**The single line-to-ground fault on a transmission line happens when one conductor accidentally to the ground or comes in some cases in contact with the neutral conductor. For this reason, the protective devices of a power system needs to be accurately responsive to avoid severe damage in the system.**

See Unbalanced Fault Analysis: Single Line to Ground Fault

**Indeed, it is very important to know the procedure of single line to ground fault calculation.**

Related articles:

- Double Line to Ground Fault
- Line to line fault
- Symmetrical three phase fault

**Example:**

Assumed that the generator below is solidly grounded and neglect the fault impedance. Determine the phase currents and phase voltage at faulted location.

Generator |

__Solution:__

**Compute the base value:**

Choose: Sb = 20 MVA and kVb = 13.8 kV

then,

Ea = 20 MVA/ 20 MVA = 1 (angle 0) per unit.

Ibase = 20 MVA / (1.73 x 13.8 kV)

Ibase = 0.837 kA

__Develop positive sequence network:__

System Positive- Sequence Network Equivalent |

where,

- Ea = the generator EMF, which has a value of 1 (angle 0) per unit.
- Xd" = the positive sequence impedance of transformer (in subtransient state)
- If-1 = positive sequence current.

__Develop negative sequence network:__

System Negative- Sequence Network Equivalent |

where,

- If-2 = negative sequence current
- X2 = negative sequence reactance

__Develop zero sequence network:__

System Zero-Sequence Network Equivalent |

- If-0 = zero sequence current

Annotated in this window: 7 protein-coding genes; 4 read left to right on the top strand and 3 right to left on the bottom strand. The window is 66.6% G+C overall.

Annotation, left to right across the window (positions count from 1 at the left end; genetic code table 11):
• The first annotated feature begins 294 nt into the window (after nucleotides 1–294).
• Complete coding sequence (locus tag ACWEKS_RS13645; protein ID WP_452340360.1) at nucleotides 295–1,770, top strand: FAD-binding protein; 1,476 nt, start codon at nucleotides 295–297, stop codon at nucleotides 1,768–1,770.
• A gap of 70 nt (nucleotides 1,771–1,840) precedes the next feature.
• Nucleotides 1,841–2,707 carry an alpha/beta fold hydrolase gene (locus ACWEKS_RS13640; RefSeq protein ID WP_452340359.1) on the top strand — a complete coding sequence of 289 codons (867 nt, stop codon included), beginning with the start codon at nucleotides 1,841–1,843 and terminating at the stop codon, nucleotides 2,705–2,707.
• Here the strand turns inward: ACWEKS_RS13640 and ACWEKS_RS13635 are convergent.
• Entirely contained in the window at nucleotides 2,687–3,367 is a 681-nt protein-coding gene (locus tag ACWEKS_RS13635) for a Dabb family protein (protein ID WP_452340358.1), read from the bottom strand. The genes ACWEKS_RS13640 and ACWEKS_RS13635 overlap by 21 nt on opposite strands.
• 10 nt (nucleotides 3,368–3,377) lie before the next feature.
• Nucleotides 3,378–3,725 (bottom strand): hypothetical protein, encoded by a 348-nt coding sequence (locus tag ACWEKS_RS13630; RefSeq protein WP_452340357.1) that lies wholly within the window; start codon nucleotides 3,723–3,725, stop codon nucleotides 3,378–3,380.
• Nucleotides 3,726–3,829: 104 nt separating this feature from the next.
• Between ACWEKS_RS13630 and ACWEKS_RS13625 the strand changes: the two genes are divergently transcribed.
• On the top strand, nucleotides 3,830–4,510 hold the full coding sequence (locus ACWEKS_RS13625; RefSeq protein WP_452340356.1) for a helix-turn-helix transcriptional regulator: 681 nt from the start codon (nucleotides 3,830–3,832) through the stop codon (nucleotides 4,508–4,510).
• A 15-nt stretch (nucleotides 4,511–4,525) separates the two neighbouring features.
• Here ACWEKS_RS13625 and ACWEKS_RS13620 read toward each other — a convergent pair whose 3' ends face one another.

- X2 = zero sequence reactance

then, If-1 = 1 (angle 0)/ (Z0 + Z1 + Z2) =

**-j 2.22 pu or 2.22 (angle -90)**

also it means that, If-2 = If-0 =

**- j 2.22 pu**

**Multiplying the base value**

**Ibase = 0.837 kA**

**then**, If-1 = 2.22 (angle -90) * (0.837 kA) = 1.86

**kA (angle -90)**--> actual value

Since all sequence currents are equal, thus:

- If-1 = 1.86 kA (angle -90) --> + S
- If-2 = 1.86 kA (angle -90) --> -S
- If-0 = 1.86 kA (angle -90) --> 0S

Applying the formula of sequence to phase values matrix we can get:

- Fault current at A = 5.58 kA (angle -90 degrees)
- Fault current at B = 0
- Fault current at C = 0

The zero values of phases B and C confirmed that no fault current flows from it during fault condition.

Looking at this diagram, the voltage values of the un-faulted phases (phase B and C) are the only one that has a value while phase A (the faulted phase), its voltage is equal to zero (neglecting impedance).

Thus,

__Computing Voltage at the faulted point,__

Looking at this diagram, the voltage values of the un-faulted phases (phase B and C) are the only one that has a value while phase A (the faulted phase), its voltage is equal to zero (neglecting impedance).

Thus,

- Voltage at phase A = 0
- Voltage at phase B = Vb
- Voltage at phase C = Vc.

Analyzing positive sequence network equivalent,

- Vf-1 = 1 (angle 0) - (If-1) * (Z1) = 1 - (-j 2.22) (j 0.25)
**= 0.445 (angle 0) (+ sequence voltage)**

Analyzing negative sequence network equivalent,

- Vf-2 = 0 - (If2) * (Z2) = 0- (-j2.22) * (j0.1)
**= 0.222 (angle 180) ( neg. sequence voltage).**

Analyzing zero sequence network equivalent,

- Vf-0 = 0 - (If-0)* (Z0) = 0- (-j 2.22) * (j0.1)
**= 0.222 (angle 180) (zero sequence voltage).**

Applying the formula of sequence to phase values matrix we can get:

- Voltage at phase A = 0
- Voltage at phase B = 0.667 (angle -120) pu
- Voltage at phase C = 0.667 (angle 120) pu

Applying base value,

Vbase = 13.8 kV/ 1.73

Therefore, the actual values of phase voltages are,

- Voltage at phase A = 0
- Voltage at phase B = 5.31 kV (angle -120)
- Voltage at phase C = 5.31 kV (angle 120)